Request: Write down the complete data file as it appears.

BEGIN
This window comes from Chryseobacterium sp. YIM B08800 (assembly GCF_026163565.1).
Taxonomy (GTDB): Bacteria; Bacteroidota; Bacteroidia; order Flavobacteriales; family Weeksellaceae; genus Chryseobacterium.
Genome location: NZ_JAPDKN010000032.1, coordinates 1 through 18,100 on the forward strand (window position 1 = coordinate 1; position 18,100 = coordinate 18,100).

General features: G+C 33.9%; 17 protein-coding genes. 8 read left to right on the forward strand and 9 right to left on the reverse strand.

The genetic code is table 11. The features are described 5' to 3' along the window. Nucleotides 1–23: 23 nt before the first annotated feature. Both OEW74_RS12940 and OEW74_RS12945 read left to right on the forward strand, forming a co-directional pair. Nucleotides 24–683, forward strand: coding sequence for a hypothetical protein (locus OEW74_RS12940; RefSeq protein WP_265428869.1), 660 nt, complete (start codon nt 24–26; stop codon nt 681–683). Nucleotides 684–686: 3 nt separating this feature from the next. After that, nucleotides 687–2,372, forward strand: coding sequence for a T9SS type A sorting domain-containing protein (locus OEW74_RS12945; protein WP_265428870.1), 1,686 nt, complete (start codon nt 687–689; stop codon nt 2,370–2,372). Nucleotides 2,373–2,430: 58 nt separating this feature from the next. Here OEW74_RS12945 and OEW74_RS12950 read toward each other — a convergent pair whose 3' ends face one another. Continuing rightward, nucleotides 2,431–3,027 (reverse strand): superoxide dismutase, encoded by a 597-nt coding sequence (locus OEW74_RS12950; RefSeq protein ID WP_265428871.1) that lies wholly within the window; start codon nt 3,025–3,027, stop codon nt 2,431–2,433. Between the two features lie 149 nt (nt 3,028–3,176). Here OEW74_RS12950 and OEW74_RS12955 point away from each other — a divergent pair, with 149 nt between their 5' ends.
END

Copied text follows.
This window comes from Chryseobacterium sp. YIM B08800 (assembly GCF_026163565.1).
Taxonomy (GTDB): Bacteria; Bacteroidota; Bacteroidia; order Flavobacteriales; family Weeksellaceae; genus Chryseobacterium.
Genome location: NZ_JAPDKN010000032.1, coordinates 1 through 18,100 on the forward strand (window position 1 = coordinate 1; position 18,100 = coordinate 18,100).

General features: G+C 33.9%; 17 protein-coding genes. 8 read left to right on the forward strand and 9 right to left on the reverse strand.

The genetic code is table 11. The features are described 5' to 3' along the window. Nucleotides 1–23: 23 nt before the first annotated feature. Both OEW74_RS12940 and OEW74_RS12945 read left to right on the forward strand, forming a co-directional pair. Nucleotides 24–683, forward strand: coding sequence for a hypothetical protein (locus OEW74_RS12940; RefSeq protein WP_265428869.1), 660 nt, complete (start codon nt 24–26; stop codon nt 681–683). Nucleotides 684–686: 3 nt separating this feature from the next. After that, nucleotides 687–2,372, forward strand: coding sequence for a T9SS type A sorting domain-containing protein (locus OEW74_RS12945; protein WP_265428870.1), 1,686 nt, complete (start codon nt 687–689; stop codon nt 2,370–2,372). Nucleotides 2,373–2,430: 58 nt separating this feature from the next. Here OEW74_RS12945 and OEW74_RS12950 read toward each other — a convergent pair whose 3' ends face one another. Continuing rightward, nucleotides 2,431–3,027 (reverse strand): superoxide dismutase, encoded by a 597-nt coding sequence (locus OEW74_RS12950; RefSeq protein ID WP_265428871.1) that lies wholly within the window; start codon nt 3,025–3,027, stop codon nt 2,431–2,433. Between the two features lie 149 nt (nt 3,028–3,176). Here OEW74_RS12950 and OEW74_RS12955 point away from each other — a divergent pair, with 149 nt between their 5' ends.